Abstract painter sees stripes

Sean Scully
Sean Scully leads a tour of his work at the Minneapolis Institute of Arts.
MPR photo/Euan Kerr

Sean Scully is tall with hardworking shoulders. He's balding, and his 63 years show on his face. But he's light on his feet, almost dancing as he expounds about his work.

Scully is a master of the one liner. Speaking to a group touring the gallery he announces that his work is loved by women and philosophers.

'Planes of Light'
Sean Scully Planes of Light, 1991 Woodcut Image: 34 ¼ x 44 in. Sheet: 40 ¾ x 50 ¾ in. Smithsonian American Art Museum, Gift of the artist.
Image courtesy of Minneapolis Institute of Arts

"Because philosophers don't actually invent words," he said. "They just put them in different orders and that makes different meaning. So in a sense, my process is the same."

He never did explain why women love his work.

Obviously, the stripe existed long before Sean Scully came along, but he said he hopes that his work has redefined it.

Almost 70 examples of his prints line the walls of an MIA gallery. They are patterns of uneven rectangles, all different shapes and sizes. They are sometimes arranged like ladders, sometimes like checkerboards. Some are a mixture of both. All different colors too, and each one strangely attractive.

Scully is a man of the world. Born in Dublin, Ireland, he grew up in London, and then moved to New York where he became a US citizen. But it was on a trip outside the US that got him thinking about stripes. I thought I read it was in Mexico.

'Durango 1'
Sean Scully Durango I, 1991 Etching, spitbite, sugarlift, aquatint Plate: 13 ¼ x 15 13/16 in Sheet: 19 ½ x 21 ½ in. Smithsonian American Art Museum, Gift of the artist.
Image courtesy of Minneapolis Institute of Arts

"You got the first letter right. And it wasn't Minneapolis either. It was a trip to Morocco, which is actually South and East of Minneapolis," he said as he smiles.

Scully said he was amazed by the intricate decoration he saw on the buildings, patterns repeated again and again.

"I thought that the rhythms that I saw in this world were intoxicating," he said. "So I started to make paintings with stripes when I came back."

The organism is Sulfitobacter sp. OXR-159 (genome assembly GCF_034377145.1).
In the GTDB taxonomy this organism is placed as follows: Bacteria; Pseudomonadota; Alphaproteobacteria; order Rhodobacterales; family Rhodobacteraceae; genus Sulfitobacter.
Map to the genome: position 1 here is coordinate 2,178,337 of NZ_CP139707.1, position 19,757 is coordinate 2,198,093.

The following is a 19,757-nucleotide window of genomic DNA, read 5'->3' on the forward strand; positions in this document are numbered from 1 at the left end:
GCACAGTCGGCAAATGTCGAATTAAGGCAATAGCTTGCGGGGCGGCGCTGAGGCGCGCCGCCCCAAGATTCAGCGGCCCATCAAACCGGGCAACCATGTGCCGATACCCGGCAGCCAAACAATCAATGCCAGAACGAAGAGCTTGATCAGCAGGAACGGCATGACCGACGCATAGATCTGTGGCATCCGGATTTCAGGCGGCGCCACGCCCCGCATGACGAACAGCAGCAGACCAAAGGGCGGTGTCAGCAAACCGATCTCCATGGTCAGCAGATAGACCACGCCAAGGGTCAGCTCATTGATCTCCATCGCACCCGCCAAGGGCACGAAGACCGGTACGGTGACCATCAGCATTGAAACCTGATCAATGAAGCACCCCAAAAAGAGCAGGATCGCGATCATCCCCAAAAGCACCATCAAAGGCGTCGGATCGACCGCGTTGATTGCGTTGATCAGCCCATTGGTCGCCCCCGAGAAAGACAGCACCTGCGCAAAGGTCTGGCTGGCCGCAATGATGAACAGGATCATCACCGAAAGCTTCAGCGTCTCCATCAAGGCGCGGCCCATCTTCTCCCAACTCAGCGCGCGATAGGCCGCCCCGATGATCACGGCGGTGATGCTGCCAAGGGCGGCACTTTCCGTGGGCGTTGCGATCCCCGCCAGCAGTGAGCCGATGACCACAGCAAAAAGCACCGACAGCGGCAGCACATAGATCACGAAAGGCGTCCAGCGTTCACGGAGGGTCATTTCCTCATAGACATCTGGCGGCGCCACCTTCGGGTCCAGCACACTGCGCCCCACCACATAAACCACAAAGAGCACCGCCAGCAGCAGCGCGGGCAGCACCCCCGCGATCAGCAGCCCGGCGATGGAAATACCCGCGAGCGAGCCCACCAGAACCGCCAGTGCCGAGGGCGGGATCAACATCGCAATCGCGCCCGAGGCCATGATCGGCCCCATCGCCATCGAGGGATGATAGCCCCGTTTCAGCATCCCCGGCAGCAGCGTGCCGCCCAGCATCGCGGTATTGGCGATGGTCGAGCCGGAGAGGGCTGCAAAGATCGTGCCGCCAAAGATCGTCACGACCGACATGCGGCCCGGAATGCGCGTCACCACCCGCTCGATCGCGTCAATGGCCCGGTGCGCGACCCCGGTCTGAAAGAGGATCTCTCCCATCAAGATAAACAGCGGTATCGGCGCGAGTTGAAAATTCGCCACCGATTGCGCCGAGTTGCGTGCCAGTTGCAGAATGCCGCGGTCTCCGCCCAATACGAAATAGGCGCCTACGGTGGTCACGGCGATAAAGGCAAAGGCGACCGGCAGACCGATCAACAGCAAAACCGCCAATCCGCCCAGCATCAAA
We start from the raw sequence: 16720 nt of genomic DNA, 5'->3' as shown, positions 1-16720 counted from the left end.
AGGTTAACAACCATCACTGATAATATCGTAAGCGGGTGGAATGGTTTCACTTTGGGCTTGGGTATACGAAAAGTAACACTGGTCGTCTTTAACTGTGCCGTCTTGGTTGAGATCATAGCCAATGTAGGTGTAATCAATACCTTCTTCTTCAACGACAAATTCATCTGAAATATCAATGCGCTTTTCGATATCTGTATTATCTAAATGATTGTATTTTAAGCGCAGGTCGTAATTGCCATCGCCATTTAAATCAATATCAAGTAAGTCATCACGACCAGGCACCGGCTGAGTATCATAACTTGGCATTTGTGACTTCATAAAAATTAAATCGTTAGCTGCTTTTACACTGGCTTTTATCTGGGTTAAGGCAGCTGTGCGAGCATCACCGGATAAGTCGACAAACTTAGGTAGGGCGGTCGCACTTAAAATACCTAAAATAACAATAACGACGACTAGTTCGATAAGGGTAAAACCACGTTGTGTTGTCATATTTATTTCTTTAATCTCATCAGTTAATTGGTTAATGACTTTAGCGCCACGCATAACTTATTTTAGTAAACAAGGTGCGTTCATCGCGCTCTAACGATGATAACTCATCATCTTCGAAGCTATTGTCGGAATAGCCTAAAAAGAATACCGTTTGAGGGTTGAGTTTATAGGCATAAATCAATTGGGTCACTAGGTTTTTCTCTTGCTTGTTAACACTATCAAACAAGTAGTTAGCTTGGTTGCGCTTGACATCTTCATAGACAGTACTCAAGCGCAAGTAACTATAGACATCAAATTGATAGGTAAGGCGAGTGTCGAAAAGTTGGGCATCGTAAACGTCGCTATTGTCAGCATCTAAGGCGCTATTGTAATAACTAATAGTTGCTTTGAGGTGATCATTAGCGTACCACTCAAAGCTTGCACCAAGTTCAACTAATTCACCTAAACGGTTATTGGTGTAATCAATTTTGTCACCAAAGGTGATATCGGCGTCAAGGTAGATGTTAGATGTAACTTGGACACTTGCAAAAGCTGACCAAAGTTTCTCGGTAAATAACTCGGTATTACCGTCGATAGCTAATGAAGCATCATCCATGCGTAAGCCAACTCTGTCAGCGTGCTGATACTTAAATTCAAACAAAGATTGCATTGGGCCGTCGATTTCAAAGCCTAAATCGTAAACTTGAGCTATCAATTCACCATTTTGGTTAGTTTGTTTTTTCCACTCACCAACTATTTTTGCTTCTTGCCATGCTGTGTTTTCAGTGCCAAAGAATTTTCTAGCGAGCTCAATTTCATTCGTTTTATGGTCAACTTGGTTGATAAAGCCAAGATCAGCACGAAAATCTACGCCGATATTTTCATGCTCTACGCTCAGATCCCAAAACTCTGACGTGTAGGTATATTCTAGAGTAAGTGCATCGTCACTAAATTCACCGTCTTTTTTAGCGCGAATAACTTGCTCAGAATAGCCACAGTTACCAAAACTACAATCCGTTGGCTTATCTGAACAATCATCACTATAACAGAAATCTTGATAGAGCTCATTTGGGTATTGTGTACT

That was 35 years ago, and he has been painting stripes ever since. But not the same stripes. He has done huge canvases, tiny woodblock prints, and everything in-between.

As he leads the group round the gallery he points to how the stripes interrelate. He talks about how some become windows within a larger picture, and others stand out as he puts it, like Narcissus.

While he is known as being extremely prolific, Sean Scully can remember the exact circumstances behind the creation of each piece. He says it's easy to see the different ways he has approached his work over the years.

"For example, paintings I made in the 1970's are very austere," he said. "Paintings I made in the 80's are overtly physical and aggressive - very sculptural paintings. And in the 90's, I did more contemplative work again." He says he's been trying to take a more lyrical approach in his recent work.

Sean Scully Day, 2005 Aquatint, sugarlift, spitbite Image: 14 7/8 x 18 in. Sheet: 27 x 24 7/8 in. Smithsonian American Art Museum, Gift of the artist.
Image courtesy of Minneapolis Institute of Arts

The show at the Minneapolis Institute of Art was originally mounted at the Smithsonian Museum of American Art in Washington, D.C., by curator Joann Moser.

She says she's attracted to Scully's work, because of the way you can get something different from his pieces each time you see them. Moser says his work has a timeless quality, which puts him in the upper echelons of contemporary art.

"He has this universality, this classicism, this range of expression, that I think makes him one of the more important artists of the 20th century," she said.

When asked if it's taken a special strength of will to focus on one form, the stripe, for so long Scully, said other people perform similar feats.

"Millions of people go to work every day, and I doubt if I could do that without losing my mind," Scully laughed. "But what I do of course is in a sense as repetitive as that."

Scully admits it was tough in the early years, but now he says he has developed a following. He relates a story of how he found himself in the strange position of having to shell out $5,000 for one of his prints that he wanted back.

"People have kind of penetrated the apparent repetitiveness of it, because it is repetitive, but it is repetitive to show something," he said. "And now people get into it. And some people just think my work is great. And I am sure others think I am an idiot."

The Minneapolis Institute of Arts obviously does not.

The MIA marked the opening of its show of Sean Scully's prints by announcing it had bought one of his works for its permanent collection.

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